The top three seeds withered in the baking Queen’s Club sunshine with five-time Aegon Championships winner Andy Murray following Stan Wawrinka and Milos Raonic through the exit door late on Tuesday.
By far the biggest shock was number one seed Murray’s abject 7-6(4) 6-2 defeat to Australian world number 90 Jordan Thompson – a late call-up who only knew he was playing shortly before stepping on court against the defending champion.
Second seed and world number three Wawrinka, runner-up at the French Open ten days ago, went down 7-6(4) 7-5 to Spain’s Feliciano Lopez while another young Australian, wildcard Thanasi Kokkinakis, accounted for Raonic 7-6(5) 7-6(8).
Temperatures, which had reached 38 degrees on court during the day at the west London club, were still sizzling when Murray took to court for his first grasscourt match of the season, having reached the semi-finals of the French Open.
Initially he had been scheduled to face fellow Britain Aljaz Bedene but 23-year-old ‘lucky loser’ Thompson stepped in after Bedene withdrew with a wrist injury.
Murray had lost only one match on grass since the summer of 2014 – to Roger Federer in the 2015 Wimbledon semi-finals – but looked uncomfortable on the slick surface as the errors flowed from his racket, especially off the forehand.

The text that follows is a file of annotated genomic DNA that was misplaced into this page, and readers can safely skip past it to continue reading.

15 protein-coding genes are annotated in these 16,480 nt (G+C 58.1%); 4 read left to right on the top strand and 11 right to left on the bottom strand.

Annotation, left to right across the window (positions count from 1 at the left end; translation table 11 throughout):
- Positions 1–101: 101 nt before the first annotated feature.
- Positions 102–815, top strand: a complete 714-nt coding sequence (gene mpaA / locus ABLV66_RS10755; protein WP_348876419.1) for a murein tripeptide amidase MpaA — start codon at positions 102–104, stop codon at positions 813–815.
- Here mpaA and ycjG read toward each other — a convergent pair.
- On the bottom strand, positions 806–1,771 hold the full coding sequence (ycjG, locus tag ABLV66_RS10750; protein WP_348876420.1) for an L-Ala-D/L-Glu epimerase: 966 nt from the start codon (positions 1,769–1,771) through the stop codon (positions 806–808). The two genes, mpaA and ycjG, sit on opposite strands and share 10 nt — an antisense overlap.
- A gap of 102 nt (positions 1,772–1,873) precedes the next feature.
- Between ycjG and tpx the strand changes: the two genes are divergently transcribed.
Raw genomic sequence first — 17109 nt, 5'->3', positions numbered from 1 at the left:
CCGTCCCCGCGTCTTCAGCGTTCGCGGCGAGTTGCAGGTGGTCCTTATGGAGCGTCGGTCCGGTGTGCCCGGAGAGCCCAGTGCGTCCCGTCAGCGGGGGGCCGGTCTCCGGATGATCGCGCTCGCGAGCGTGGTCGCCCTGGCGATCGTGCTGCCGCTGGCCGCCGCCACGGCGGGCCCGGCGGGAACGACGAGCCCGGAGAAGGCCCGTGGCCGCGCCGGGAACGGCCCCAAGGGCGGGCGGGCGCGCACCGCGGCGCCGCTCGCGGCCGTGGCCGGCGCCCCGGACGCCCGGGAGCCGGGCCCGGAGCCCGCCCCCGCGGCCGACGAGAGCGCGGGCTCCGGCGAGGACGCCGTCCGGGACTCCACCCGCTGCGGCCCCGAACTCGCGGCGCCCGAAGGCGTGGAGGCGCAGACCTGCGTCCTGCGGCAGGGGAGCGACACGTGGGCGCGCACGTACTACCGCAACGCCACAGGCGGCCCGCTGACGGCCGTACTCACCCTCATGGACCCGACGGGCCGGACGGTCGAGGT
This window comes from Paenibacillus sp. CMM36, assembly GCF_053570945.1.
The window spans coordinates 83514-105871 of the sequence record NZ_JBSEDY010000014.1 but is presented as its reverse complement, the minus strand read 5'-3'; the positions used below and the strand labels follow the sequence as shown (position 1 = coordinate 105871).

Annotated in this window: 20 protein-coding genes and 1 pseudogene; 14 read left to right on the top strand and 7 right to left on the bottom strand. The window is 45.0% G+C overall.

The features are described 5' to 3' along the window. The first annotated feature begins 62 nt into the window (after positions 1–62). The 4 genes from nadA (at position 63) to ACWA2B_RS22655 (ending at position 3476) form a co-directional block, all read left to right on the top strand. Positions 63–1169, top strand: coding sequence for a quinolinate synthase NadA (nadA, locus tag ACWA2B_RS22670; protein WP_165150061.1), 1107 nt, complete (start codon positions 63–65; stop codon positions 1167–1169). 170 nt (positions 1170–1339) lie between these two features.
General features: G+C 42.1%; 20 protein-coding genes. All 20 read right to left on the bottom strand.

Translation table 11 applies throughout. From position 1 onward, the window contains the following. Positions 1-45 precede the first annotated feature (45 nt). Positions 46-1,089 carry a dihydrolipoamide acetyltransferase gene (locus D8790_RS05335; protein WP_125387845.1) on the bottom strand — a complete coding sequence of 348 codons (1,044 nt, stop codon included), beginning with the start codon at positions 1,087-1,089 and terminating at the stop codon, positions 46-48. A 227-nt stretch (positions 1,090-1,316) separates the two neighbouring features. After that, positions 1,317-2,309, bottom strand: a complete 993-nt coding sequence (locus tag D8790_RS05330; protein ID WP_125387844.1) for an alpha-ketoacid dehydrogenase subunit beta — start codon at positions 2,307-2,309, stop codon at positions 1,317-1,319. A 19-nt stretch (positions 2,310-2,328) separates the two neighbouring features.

Having taken a close first set Thompson, who reached the final of the Surbiton challenger event last week, raced through the second to the general surprise of the 10,000 crowd.
“Andy’s the world number one – I’ve looked up to him and that’s definitely the biggest win of my career. I took each point at a time. I didn’t expect it to be winning in straight sets,” he told the BBC.
“I was sitting around yesterday hoping to get a match. Here I am, I got in the draw and I was so lucky to be here. I don’t know if I can say my immediate thoughts.”
Murray looked flat and admitted it was a “big blow” in his build-up for Wimbledon where he will be aiming to defend the title he won for a second time last year.
“It has happened in the past where guys haven’t done well here and gone on to do well at Wimbledon,” said the Briton after the end of a 14-match winning streak on grass.
“There is no guarantee that I won’t do well at Wimbledon, but it certainly would have helped to have had more matches.
“He played better. I didn’t create loads of chances.”
After his defeat by Rafa Nadal in the Paris final, Wawrinka added Paul Annacone to his coaching team as a grass court specialist. The American previously coached Federer and Pete Sampras, who between them have taken 14 Wimbledon titles.
But Wawrinka was below his best on Tuesday as Lopez produced some deft touches to support his big serve.
“I came here with a lot of confidence and tennis is a lot about confidence,” Lopez told the BBC.
Raonic said he would spend time on the practice court and in the gym after his defeat by Kokkinakis.
It was the Australian’s first win over a top 10 player as he began the long road back from playing only one match in 2016.
A series of injuries over the past two years had sent his ranking to 993 from 69. “I’ve been out of the game for so long, it’s huge for me,” the 21-year-old, now ranked 698, said.
“I’m trying to look forward now and get myself going week by week, and I can’t wait to play my next round.” (